Overall an awesome day I really felt part of and will be back for more.

Rod Ellingworth in Conversation

The article first appeared on the Kingston Wheelers website. Thanks Harry!

On Wednesday 11th November we had the pleasure of an evening with Rod Ellingworth, Head of Performance Operations at Team Sky. The evening at Hampton Court Golf Club was organised by Andy Edwards and hosted in partnership with Sigma Sport and London Dynamo. It was great to see members from all the clubs together, a rare sight outside of Surrey League races.

Andy gave us an intro to the evening, with some background into his cycling career and how he and Rod first discussed the idea of an interview at the National Road Race Championships last year in Abergavenny. Andy had a go at mixing it alongside World Tour pros at the Nationals and he remarked on how close the connection is between grassroots and elite cycling, with amateurs and pros often mixing it up on the same stage or social circles, not something you find in other sports such as football or F1.

Rod is from a cycling family, with his father a founding member of Clayton Velo and his brother sponsoring the local cycling club. Rod’s early racing career was funded through the local council, receiving £100 for race expenses.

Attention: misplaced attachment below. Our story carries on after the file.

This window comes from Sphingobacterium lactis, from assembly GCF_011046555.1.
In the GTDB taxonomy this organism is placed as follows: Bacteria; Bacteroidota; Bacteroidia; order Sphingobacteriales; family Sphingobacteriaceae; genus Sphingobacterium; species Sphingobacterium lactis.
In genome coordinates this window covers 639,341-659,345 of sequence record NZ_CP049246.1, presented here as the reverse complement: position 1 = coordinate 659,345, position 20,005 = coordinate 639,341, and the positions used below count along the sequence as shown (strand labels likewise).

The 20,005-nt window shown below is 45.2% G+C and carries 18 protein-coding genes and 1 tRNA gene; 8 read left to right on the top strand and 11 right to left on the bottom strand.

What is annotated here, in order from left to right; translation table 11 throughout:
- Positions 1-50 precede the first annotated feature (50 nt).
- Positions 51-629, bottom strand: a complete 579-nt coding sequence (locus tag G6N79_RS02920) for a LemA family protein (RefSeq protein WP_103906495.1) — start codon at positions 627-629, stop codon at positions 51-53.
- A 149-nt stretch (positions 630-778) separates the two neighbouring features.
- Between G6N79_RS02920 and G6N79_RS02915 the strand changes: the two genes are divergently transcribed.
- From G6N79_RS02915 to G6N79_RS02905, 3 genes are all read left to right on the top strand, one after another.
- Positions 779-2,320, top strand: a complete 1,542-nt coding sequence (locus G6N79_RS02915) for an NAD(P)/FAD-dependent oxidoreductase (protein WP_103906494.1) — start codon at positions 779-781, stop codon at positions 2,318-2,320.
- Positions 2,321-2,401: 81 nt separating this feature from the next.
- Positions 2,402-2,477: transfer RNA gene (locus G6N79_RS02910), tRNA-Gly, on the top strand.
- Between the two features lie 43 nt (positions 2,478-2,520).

Looking back at his own racing career, Rod recalled how he used to complete a training diary which he’d photocopy and send to his coach Alan Sturgess. For training he’d go on club rides, ride the track and do a 10 mile TT most weekends, along with Tuesday night circuit training.

Rod on… having the right mindset

Rod believes having the right mindset is really important for young racers. He first saw Mark Cavendish ride at the Manchester Velodrome, when a rider came down in front of him causing him to crash hard. Rod said most people would have called it a day, but Cav got back on the bike and tried to ride on. When Rod came on board as a coach he wanted to ensure his young riders were being pushed to the limit, as that would make sure they could compete with the best in the world. The Olympic Madison race averages 54km/h so he had his track riders training at 65km/h behind derny bikes.

Rod on… winter training

Rod is a big believer in using the turbo during winter to ensure you are still train peak power. He also highlighted that you should keep riding in the drops during winter (“get laid across the bike”), to ensure it’s not a shock to the system when you get back on the race bike in spring. On winter club runs riders should maximise opportunities for training through chain gangs and sprinting for town signs.

Rod on… the National Road Race Championship in 2015

This year the Team Sky riders (Kennaugh, Stannard and Rowe) and Mark Cavendish absolutely battered themselves to get away from the main field. Some of the world tour riders have a complex about getting beaten by continental riders, so there’s a tendency to overdo it in national races. Rod thought the effort showed at the Tour de France a week later.